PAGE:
What do you call a person who knows how to lose weight but does not do it? 12 yrs ago lost weight on a low carb diet about 80 lbs, sooo lazy I guess is good, strange thing started out on Atkins, then kind of found out on my own that a fat fast, LCHF with IF seemed to work best for me, why I did not stick to it is beyond me, no GRIT, LOL.

    I was reading Dr Eades, and he turned me on to this site, I have read for three days almost none stop about ketosis, wonderful posts, keep it up.


    • Sherry, I wouldn’t be so hard on yourself. There are many things I know I should be doing that I’m not doing. There is usually some other reason (beyond laziness) that gets in the way. Fear of failure? Fear of something else?

  4. Thanks Dr Attia,
    For the kind words BTW I have lost 6 Lbs of weight since Friday ,I know it is water weight ,but I will take it ,also one thing has changed it used to take a act of God and congress to get me into ketosis but this morning I noticed a small amount of pink OMG, I have raised the amount of fat and lessened the amount of protein, I just want to do this for two weeks and add more protein later.

    Thanks again Sherry

  5. What exactly is the deal with DHEA supplements? I’ve been taking them for about 4 months and I feel great. 31/M

  6. Late to the party but.. Great post. Great message. I stumbled upon this site about a week ago and I’ve been finding myself coming back daily; finding/absorbing new and useful information.

  7. I see so much of myself in the part you describe your gritty atitttude it’s ridiculous. Great post, and great blog in general. Found about it recently and read pretty much everything in here. My background is not in the medical area, but the topics you talk about interest me and it sure is a relief to find someone who has the balls to actually think things through and do real science instead of regurgitating common sense, whatever area they happen to put their efforts in. There’s a scarcity of people like this everywhere these days.

  8. Hi Peter,

    My question is a rather simple one, but I am not entirely sure of the answer. When limiting carb intake, I know refined (simple) carbs should be avoided when ever possible. How about fibrous carbs? What would be a good daily limit for these in order to keep the body in a state of ketosis?

    Thanks for your help.

    • Adam, Phinney and Volek suggest less than 50 daily carbs (total) as a start. From there you’ll want to figure out what is best for you and your stated health goals.

  9. Hi,

    I am a 32 year old female with CAH. I am 5’4 and have lost 40 lbs since my highest weight and am needing to lose 20 lbs more. I did this through a combination of calorie counting, running, insanity,and kickboxing. After my 2nd child it became much more difficult to lose the last 20 and I fell upon LCHF WOE. Even though I have been doing this for 2 months, I have seen no drop in lbs or inches. What about CAH prevents weight loss ? I have not seen any information about CAH and I wanted to ask your input on it or if anybody has any past experiences with it.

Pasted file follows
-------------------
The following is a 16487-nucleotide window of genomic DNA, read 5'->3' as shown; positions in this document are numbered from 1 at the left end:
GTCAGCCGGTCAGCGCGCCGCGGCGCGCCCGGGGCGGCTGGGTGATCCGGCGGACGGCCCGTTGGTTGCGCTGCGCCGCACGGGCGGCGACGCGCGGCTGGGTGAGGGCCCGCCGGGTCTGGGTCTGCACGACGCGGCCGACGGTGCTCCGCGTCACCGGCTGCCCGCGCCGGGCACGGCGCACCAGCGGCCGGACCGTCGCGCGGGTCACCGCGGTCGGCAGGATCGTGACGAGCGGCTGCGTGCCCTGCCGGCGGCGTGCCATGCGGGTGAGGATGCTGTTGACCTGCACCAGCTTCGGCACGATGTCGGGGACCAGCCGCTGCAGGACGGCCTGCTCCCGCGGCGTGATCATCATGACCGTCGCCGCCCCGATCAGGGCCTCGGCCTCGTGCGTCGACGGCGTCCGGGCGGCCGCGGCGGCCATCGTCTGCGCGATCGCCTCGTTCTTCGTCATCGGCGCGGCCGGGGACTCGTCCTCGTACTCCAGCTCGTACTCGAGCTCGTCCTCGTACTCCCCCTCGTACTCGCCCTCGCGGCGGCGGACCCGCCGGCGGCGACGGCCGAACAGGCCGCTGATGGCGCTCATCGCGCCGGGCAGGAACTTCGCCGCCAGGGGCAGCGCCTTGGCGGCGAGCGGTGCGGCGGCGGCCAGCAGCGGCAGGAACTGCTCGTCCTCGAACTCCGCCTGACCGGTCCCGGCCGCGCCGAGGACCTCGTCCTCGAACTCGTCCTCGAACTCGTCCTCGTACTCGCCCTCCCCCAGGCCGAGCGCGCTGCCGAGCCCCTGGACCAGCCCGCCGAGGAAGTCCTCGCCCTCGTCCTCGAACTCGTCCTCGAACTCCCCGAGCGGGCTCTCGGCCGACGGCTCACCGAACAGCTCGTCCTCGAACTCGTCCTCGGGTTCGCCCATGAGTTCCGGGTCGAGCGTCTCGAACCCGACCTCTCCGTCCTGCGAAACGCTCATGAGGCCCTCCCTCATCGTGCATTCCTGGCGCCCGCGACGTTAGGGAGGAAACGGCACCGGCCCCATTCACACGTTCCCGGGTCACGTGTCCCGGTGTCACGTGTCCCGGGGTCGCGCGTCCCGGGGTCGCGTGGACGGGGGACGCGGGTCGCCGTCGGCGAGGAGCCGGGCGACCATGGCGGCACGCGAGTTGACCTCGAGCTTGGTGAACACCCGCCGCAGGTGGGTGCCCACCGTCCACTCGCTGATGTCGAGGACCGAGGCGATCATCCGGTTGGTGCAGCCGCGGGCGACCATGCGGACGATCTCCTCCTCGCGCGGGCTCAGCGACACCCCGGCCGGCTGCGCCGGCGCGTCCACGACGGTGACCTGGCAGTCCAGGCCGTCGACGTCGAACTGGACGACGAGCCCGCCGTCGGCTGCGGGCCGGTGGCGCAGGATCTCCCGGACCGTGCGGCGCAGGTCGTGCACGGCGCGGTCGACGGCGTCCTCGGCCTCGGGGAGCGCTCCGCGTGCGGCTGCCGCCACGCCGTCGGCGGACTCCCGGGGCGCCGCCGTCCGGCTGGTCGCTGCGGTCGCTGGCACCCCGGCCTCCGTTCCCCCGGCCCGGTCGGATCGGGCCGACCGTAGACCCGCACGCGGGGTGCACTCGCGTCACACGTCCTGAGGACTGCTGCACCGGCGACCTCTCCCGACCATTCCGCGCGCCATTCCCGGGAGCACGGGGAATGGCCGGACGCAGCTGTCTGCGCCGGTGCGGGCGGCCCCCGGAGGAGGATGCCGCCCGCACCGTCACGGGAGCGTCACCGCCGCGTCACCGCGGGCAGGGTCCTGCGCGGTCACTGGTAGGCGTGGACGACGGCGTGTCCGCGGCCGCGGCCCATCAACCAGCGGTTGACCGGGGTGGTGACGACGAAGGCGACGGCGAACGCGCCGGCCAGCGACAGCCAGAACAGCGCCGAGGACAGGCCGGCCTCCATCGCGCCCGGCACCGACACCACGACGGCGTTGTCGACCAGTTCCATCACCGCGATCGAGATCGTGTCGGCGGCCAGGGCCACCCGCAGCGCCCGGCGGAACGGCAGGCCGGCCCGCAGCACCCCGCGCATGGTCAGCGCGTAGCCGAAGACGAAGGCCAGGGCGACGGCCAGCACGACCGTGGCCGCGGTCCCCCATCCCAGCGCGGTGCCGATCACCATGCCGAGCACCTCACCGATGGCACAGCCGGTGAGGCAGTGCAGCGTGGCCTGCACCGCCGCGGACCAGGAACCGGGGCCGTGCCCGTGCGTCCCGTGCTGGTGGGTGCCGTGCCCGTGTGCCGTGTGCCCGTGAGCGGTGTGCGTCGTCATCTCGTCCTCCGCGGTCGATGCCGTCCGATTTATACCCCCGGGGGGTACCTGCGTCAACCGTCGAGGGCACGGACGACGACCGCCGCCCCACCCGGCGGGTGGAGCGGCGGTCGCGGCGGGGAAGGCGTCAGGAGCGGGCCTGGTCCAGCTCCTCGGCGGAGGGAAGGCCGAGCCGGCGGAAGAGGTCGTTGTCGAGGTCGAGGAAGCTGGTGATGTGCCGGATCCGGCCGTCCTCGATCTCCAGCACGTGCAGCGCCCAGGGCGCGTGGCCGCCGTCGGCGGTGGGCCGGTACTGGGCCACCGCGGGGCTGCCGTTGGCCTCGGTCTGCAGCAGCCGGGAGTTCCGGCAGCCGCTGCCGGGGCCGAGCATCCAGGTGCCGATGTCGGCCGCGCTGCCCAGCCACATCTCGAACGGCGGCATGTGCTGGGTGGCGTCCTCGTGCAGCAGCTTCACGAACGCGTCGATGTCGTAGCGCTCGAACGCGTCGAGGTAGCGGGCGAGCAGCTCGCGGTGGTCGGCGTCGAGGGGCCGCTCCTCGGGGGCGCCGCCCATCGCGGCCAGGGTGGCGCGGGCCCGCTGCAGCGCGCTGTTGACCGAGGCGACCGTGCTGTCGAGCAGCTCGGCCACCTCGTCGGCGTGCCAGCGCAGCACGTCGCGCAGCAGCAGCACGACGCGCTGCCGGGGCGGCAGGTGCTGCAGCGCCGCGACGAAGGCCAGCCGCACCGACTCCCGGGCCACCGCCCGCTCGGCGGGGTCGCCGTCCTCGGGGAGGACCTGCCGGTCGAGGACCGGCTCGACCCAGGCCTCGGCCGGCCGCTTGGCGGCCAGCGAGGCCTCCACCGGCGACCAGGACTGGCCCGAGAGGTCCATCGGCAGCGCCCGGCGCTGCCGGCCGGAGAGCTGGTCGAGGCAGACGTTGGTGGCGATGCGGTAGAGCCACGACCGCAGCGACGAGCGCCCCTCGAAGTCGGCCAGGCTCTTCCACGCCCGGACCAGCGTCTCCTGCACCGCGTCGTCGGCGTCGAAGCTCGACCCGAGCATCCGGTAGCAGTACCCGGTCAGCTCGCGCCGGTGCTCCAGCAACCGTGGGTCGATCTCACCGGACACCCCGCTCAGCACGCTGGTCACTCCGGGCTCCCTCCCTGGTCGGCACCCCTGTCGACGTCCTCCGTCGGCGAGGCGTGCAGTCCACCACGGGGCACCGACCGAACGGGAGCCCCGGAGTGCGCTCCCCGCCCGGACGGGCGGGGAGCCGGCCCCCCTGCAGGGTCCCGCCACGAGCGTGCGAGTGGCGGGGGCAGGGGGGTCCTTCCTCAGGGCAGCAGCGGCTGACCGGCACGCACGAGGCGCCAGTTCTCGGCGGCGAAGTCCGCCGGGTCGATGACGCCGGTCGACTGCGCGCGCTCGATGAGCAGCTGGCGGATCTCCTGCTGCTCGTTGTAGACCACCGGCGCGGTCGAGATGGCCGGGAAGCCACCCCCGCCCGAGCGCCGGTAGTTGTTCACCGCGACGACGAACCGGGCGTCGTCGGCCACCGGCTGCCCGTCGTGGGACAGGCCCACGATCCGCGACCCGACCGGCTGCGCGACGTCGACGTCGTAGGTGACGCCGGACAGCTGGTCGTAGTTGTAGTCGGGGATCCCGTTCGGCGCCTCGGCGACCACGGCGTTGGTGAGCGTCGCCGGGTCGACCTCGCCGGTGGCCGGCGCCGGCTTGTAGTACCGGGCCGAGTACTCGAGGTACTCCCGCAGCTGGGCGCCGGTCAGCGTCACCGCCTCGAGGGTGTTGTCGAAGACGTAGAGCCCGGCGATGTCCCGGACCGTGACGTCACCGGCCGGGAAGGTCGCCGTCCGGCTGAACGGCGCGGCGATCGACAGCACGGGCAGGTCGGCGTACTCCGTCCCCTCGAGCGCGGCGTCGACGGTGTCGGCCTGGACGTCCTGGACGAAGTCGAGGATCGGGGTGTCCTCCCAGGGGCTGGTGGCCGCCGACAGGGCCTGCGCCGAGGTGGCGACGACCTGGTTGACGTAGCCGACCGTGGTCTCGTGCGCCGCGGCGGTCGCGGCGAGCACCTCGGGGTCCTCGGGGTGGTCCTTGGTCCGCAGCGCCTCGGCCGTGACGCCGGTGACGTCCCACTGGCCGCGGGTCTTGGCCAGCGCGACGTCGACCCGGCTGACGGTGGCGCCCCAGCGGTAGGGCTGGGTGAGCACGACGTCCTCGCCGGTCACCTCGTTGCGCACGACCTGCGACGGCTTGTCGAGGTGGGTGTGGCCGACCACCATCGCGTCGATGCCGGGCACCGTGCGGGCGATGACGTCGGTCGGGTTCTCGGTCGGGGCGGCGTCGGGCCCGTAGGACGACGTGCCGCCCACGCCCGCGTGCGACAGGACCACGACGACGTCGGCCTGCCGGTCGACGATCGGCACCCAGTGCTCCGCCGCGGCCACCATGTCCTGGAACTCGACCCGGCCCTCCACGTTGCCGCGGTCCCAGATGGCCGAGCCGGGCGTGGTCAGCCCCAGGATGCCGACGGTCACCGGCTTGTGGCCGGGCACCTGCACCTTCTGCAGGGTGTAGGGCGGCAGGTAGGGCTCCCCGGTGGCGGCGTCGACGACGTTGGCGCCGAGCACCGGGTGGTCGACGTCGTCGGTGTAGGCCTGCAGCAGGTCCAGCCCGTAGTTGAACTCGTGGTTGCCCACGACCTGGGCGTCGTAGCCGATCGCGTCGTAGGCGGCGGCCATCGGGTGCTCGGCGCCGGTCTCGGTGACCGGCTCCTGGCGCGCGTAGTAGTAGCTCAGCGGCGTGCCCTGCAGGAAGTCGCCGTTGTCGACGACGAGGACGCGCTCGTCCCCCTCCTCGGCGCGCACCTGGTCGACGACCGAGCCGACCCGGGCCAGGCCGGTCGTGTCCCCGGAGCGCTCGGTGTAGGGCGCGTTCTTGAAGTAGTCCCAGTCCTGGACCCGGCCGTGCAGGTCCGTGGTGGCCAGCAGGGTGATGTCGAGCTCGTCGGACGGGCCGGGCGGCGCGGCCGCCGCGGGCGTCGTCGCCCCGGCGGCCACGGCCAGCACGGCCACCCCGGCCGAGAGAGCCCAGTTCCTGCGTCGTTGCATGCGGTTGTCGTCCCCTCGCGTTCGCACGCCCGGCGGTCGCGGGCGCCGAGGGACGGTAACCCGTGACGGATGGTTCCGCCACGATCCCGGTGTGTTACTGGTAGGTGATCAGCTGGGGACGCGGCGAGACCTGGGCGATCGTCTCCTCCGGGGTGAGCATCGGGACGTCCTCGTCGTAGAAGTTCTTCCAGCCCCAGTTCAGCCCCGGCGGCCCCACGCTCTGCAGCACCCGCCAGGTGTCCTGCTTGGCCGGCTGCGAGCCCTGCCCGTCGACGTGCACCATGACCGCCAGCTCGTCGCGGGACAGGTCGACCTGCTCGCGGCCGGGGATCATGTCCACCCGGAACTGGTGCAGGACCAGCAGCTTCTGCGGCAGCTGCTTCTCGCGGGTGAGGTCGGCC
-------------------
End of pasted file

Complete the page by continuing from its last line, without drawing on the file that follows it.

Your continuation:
Thank you

  10. I’m not sure if this is the right platform to bring this up but nevertheless … I’m a food addict and have reactive hypoglycaemia (while also being an alcoholic in recovery and a sugar addict in recovery) – if you like labels! For me there is no satiety – I will eat myself sick if I’m not disciplined. This LCHF way of eating is miraculous for me – as long as I stay under my estimated daily calorie requirement. I hold out hope that my body/mind will know satiety at some point in my life – but I don’t care if it doesn’t.

    I don’t know what the answer to the calories in = calories out equation is. I do know that if I estimate my daily calorie requirements ( – decide on how many calories in deficit I wish to be – then work out my macronutrient amounts in in grams and calories (while keeping carbohydrate under 20g/day) then I am in a win-win situation.

    If the calories in = calories out hypothesis is true then I am in a deficit and lose weight without hunger. If the alternative hypothesis that I can eat as much as I like (in ketosis) is true then I lose weight without hunger! I eat along the Overeaters Anonymous path – though I eat 4 “square meals” a day – each with up to 30g of protein, up to 30g of fat and minimal carbs. This equals approximately 1560 calories consumed (+ minimal carbs) per day – which is well under my 2048 calories per day BMR.

    My heartfelt thanks to the Dr Attia and to all the other souls involved with this diet. God bless you all.

  11. I have spent many hours on your posts which have been very beneficial and inspiring. Some things still puzzle me:
    I have been on keto since about March 2014 and have been at low carbs (less than 50g/day) for the last 6 weeks. I am 176 cm in height and have put on weight from 81 kg to 87kg since March which is all lean body mass as determined by a calliper method – i.e. 6kg. My body fat is down to 22% from previously 27% but this is almost all (except 1 kg) due to gain in lean body mass. I still carry 19.5 kg fat.
    I get 60% to 80% of my daily Calories from fat. In general I feel exceptionally good excepting for constipation. I can cycle 60km on strenuous terrain with nothing but water.